Greater Bay Area | Guangdong’s export-led growth stalling at a bad time

After the Greater Bay Area plan framework was released earlier this month, government officials from mainland China, Hong Kong and Macau were almost unanimous in their positive predictions for the cluster city’s future.

While most politicians advance that a bright future lies ahead for the nine cities of the Greater Bay Area, slowing growth in Guangdong province, once the engine of China’s economic development, casts doubt over the plan’s ambitions.

Earlier this year, the National Bureau of Statistics of China released the latest figures on China’s gross domestic product growth in 2018.

According to the statistics, Guangdong province’s GDP growth has slowed to 6.8 percent, compared to 7.5 percent in 2017. Despite the fact that Guangdong’s total GDP, approximately RMB9.2 trillion or USD1.38 trillion, puts it first among all provinces of mainland China, the southern region is nevertheless among those that have seen a relatively large growth slump. 

At the industry level, the province’s primary, secondary and tertiary industries recorded 4.2 percent, 5.9 percent, and 7.8 percent growth respectively in 2018, compared to the respective growth of 3.5 percent, 6.7 percent, and 8.6 percent in 2017.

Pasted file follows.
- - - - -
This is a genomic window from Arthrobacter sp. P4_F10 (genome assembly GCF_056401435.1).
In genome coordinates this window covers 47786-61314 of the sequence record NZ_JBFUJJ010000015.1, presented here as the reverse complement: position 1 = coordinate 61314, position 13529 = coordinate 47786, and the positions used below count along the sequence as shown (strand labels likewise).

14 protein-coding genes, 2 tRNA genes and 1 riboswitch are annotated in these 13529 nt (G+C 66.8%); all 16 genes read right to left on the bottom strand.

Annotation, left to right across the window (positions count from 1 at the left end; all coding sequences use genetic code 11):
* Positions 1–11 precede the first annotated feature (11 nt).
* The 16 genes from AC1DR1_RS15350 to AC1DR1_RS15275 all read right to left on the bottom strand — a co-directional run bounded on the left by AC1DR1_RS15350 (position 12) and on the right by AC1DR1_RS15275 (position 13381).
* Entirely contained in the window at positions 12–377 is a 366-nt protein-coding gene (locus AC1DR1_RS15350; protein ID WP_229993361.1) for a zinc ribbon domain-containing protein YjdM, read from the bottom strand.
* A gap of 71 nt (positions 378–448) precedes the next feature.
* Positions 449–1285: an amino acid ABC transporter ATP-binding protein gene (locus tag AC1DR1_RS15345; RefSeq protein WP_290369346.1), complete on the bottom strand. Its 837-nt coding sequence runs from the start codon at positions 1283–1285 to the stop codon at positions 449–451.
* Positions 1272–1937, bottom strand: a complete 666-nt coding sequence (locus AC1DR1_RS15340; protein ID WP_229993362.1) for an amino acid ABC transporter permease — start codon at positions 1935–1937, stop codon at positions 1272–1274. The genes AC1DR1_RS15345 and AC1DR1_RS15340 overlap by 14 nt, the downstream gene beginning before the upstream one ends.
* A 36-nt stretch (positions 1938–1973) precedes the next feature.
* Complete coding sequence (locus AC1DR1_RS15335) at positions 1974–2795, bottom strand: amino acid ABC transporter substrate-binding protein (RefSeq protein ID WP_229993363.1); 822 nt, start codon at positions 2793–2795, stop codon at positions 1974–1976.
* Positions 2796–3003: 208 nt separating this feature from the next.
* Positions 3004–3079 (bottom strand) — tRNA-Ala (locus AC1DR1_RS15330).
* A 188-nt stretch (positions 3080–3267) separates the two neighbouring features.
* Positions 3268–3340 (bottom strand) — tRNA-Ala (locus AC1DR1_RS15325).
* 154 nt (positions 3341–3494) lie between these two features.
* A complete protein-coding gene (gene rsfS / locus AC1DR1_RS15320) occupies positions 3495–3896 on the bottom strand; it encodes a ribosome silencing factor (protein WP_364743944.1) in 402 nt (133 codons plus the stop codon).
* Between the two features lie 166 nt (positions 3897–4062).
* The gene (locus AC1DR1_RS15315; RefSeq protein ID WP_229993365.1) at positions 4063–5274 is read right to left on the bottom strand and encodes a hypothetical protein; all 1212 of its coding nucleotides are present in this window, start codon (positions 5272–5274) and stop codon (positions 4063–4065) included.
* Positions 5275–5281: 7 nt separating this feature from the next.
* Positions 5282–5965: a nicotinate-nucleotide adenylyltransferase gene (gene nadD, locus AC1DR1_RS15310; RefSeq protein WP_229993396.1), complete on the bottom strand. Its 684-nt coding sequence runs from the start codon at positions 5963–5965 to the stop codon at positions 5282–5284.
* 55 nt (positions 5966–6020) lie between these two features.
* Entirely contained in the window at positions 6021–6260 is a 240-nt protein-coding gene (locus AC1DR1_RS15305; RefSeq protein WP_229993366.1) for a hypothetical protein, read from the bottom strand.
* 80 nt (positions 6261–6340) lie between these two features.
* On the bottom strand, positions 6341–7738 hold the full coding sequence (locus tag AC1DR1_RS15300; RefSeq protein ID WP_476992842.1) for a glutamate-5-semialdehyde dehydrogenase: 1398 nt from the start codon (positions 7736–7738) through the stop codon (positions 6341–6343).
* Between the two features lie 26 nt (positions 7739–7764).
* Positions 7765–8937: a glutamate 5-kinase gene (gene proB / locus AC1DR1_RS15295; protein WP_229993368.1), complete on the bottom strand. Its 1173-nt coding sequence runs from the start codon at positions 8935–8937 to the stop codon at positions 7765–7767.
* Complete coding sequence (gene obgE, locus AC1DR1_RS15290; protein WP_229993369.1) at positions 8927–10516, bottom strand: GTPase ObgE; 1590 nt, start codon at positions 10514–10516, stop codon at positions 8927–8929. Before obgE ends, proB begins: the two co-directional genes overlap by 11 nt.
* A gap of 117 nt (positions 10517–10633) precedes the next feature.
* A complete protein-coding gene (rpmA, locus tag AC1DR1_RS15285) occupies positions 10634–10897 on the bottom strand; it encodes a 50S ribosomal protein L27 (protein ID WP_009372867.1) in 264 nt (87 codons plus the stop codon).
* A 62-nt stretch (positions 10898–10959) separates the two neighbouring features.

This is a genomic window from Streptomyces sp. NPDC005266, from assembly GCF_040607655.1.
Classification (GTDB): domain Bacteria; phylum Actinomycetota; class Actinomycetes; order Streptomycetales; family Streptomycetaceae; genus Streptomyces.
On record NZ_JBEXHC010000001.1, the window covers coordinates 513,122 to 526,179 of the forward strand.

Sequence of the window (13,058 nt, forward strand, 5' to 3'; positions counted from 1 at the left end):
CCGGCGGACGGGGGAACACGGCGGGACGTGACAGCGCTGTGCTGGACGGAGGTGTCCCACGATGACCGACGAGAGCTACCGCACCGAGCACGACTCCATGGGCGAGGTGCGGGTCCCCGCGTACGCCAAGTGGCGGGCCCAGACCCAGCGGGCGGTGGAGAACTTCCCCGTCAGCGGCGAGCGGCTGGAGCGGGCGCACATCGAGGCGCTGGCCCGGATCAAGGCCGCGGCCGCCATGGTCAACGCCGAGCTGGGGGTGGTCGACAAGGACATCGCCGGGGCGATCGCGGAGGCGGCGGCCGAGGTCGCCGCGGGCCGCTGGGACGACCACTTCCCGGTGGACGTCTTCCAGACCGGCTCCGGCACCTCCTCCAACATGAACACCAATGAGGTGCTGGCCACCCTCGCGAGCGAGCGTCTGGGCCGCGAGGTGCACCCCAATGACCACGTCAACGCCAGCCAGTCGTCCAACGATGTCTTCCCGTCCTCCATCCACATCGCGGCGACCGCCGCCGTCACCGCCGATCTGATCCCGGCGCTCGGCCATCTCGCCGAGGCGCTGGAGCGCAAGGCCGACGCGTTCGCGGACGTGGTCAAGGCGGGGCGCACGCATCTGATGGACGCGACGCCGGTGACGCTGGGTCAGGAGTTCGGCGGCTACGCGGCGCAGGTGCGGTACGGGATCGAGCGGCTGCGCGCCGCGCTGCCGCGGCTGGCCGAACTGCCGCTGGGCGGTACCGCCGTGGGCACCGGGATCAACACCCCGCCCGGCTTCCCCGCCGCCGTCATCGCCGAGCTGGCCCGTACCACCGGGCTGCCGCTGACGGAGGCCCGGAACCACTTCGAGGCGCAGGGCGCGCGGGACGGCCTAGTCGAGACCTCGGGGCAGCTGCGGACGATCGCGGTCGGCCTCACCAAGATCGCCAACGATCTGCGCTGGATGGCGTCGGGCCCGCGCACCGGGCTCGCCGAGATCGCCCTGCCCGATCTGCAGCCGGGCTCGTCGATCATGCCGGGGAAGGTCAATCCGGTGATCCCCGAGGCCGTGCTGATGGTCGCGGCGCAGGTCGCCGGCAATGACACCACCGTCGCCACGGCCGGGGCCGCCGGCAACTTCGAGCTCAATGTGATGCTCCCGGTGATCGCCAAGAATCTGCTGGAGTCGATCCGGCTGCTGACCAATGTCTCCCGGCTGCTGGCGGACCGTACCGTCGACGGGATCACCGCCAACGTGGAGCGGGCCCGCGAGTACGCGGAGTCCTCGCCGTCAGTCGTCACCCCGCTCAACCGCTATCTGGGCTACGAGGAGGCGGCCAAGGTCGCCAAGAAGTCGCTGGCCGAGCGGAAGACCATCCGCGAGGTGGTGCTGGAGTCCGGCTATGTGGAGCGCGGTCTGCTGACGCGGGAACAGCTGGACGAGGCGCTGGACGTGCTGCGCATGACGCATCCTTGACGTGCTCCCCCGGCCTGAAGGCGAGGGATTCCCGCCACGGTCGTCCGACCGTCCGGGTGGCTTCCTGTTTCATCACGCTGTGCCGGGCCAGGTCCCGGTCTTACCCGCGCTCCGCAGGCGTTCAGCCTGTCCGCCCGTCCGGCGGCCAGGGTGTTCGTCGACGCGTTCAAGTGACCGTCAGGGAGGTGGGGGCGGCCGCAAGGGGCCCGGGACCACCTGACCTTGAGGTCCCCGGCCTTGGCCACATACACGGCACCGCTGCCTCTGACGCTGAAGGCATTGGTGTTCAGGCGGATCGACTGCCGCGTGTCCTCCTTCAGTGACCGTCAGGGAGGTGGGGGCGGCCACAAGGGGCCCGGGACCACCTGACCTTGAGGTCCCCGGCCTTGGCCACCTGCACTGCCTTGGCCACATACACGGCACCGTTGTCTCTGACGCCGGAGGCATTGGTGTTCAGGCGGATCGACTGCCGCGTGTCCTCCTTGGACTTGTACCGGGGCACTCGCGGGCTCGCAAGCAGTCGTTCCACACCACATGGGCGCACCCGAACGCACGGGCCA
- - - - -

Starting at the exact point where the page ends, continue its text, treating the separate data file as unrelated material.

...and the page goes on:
In January, Guangdong province announced that the GDP growth goal for 2019 is between 6 and 6.5 percent, compared to  the 6.8 percent growth of 2018.

The GDP of Macau in the first, second and third quarters of 2018 grew by 9.2 percent, 6 percent, and 1.6 percent year- on-year, respectively.

In the first three quarters of 2018, the economy grew by 5.6 percent year-on-year in real terms, according to statistics released by the Statistics and Census Service. Meanwhile, Hong Kong’s GDP in the first, second and third quarters of 2018 increased by 4.7 percent, 4.6 percent and 3.5 percent respectively, compared to the same period of the previous year.

Analyzed by each participating city of the Greater Bay Area, both Shenzhen, the province’s technological center, and Guangzhou, the provincial capital, failed to meet their GDP goals of 2018.

In past years, exports contributed to half of the province’s gross domestic product. Their importance as the province’s engine of growth is highlighted by the fact that a drop in exports last year was the chief cause behind Guangdong’s slowdown. In 2018, the exports growth of Guangdong was only 1.2 percent, compared to 6.7 percent growth in 2017.

The China-U.S. trade war is putting pressure on the Chinese economy, which has been fueled by export-led development in the past decades.

While Guangdong’s economy slowed to nearly 6.6 percent, the growth of the country’s gross domestic product performed better, with other mainland provinces, such as Jiangxi, Shanxi, Anhui and Sichuan maintaining a rate of over 8 percent.

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